When I was a teenager growing up an hours drive from timberline of Mt Adam’s, one of the unwritten but fully understood “life rules” was “climbing Mt Adam’s is hard, very hard, but that is why you choose to do it.” In our culture today there are still a few who operate by that principle, but we have steadily moved in the direction of “hard is bad and easy is good.” One of the main messages of Jesus was “if you want to follow Me you must pick up your cross everyday.” Crucifixion was the most torturous, painful death invented by man, and the cross was a symbol of that pain. When Jesus said, “you must pick up your cross,” He was saying, “following Me is hard, very hard!”
One of the main selling points used today to persuade people to trust in Jesus Christ as their personal Savior in America is “Jesus has a wonderful plan for your life.” In many countries in the world today to become a Christian is to be ostracized from your friends and family, to be guaranteed a life of poverty because no one will hire you, and very possibly to be martyred for your faith.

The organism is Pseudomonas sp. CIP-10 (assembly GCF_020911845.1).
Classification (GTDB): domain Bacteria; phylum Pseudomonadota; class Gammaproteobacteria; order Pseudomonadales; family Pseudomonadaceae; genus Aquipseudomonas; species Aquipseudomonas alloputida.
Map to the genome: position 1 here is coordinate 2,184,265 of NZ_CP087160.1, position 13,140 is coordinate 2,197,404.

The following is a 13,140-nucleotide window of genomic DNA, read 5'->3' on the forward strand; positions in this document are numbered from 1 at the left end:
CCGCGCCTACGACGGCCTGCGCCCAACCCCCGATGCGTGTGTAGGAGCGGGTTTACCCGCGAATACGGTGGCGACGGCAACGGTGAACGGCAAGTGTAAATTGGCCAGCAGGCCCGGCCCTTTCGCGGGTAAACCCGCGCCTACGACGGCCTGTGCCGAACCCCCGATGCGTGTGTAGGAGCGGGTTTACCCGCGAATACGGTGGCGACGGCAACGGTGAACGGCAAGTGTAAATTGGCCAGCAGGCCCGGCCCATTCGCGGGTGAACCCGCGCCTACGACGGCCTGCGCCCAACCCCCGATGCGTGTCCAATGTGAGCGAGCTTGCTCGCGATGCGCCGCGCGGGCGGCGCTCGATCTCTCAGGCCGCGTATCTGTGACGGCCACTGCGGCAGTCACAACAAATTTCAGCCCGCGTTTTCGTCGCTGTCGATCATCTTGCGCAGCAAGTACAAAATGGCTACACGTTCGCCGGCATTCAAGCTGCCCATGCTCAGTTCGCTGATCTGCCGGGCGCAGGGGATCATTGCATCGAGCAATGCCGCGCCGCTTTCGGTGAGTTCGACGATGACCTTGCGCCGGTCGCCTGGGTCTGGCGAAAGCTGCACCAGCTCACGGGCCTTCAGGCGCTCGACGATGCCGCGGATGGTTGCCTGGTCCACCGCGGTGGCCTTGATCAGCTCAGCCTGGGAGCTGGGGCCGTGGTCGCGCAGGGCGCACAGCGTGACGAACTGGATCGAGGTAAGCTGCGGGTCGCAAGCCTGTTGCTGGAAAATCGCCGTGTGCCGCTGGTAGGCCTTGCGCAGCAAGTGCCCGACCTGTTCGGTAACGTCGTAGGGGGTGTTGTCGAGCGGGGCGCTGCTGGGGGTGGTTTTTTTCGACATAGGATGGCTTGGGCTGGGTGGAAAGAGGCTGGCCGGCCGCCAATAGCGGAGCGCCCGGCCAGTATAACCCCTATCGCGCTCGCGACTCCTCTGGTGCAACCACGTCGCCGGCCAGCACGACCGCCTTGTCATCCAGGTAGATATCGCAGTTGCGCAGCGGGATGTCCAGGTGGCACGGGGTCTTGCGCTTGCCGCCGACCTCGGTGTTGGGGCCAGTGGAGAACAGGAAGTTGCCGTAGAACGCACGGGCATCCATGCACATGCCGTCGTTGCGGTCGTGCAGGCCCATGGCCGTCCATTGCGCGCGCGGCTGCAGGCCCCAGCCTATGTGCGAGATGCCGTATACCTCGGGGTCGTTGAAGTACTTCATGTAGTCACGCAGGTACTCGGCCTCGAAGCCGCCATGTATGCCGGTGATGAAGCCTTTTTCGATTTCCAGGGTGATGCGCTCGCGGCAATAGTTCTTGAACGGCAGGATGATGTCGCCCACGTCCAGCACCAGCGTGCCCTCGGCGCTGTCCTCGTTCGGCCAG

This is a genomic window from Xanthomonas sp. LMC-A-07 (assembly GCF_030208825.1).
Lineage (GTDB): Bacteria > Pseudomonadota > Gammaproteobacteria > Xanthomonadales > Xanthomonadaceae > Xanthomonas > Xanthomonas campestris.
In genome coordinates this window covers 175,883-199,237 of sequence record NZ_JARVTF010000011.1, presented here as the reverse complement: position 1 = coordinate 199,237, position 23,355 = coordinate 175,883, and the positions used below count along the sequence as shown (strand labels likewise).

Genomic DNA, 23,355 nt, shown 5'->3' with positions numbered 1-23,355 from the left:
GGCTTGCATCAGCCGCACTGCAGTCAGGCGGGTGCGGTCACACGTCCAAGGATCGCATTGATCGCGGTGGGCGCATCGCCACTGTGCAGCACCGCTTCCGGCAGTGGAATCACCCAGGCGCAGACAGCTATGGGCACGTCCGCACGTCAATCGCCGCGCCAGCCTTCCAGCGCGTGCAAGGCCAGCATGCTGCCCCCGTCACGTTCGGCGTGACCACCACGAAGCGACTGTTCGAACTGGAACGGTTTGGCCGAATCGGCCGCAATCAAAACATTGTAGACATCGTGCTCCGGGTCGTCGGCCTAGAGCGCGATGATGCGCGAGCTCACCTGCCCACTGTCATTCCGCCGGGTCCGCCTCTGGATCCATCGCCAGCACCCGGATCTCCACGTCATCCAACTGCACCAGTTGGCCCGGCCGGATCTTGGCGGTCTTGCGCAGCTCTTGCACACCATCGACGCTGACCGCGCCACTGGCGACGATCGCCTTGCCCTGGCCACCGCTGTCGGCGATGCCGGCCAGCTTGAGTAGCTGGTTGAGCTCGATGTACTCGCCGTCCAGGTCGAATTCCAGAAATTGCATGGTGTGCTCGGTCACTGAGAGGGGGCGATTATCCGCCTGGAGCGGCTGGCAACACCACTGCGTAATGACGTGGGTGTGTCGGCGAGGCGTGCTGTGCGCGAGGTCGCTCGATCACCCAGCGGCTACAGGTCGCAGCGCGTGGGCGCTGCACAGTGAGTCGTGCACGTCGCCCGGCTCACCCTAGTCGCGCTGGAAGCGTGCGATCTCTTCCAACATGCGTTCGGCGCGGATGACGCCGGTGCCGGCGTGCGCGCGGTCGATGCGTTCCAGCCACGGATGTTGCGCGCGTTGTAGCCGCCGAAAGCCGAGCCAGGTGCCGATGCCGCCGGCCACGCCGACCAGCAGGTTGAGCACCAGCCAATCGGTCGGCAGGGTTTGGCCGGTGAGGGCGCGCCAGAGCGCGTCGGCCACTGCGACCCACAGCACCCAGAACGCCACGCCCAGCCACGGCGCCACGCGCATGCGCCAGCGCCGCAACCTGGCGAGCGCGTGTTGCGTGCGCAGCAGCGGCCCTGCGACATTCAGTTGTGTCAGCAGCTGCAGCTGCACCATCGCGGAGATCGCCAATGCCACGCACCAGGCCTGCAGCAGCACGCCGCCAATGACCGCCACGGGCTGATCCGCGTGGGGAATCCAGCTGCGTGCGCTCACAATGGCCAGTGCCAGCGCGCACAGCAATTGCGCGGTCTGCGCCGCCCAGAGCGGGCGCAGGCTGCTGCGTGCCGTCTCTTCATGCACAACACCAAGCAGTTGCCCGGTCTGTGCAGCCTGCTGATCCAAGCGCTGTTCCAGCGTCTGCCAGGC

Why would anyone choose to convert to Christianity then? Because only those who are followers of Jesus will inherit eternal life in heaven. Life is a blink of an eye in length and heaven is forever. To choose hard here in this life to get heaven forever is the smartest move anybody can make. Part of the problem is that people confuse free with easy. Salvation is free, Jesus paid the price of our sin, we don’t have to reach a certain level of holiness to get into God’s family, but once in we are asked by Jesus to “suffer hardship” as we serve Him.
Most Christians in the United States don’t suffer much because they choose not to do much with their life for the Lord. One little example is prayer, prayer doesn’t require any straining, sweat, or effort, you just sit there. But those who enter into the kind of praying that changes other people experience “hard.” It is a mystery in what makes it hard, and a little, convenient praying isn’t really very hard, but the number who choose to spend some serious time interceding for others is small, and it is small for a reason.
JBC started our “Five Days of Prayer” this morning. We pray from 5:00 to 10:00 am each morning and 5:00 to 10:00 pm each evening. Many in our church choose not to come at all, some come for an hour or two, but there are some who choose the hard way and spend several hours each of the five days praying because they believe that it will make a difference in the eternal destiny of many.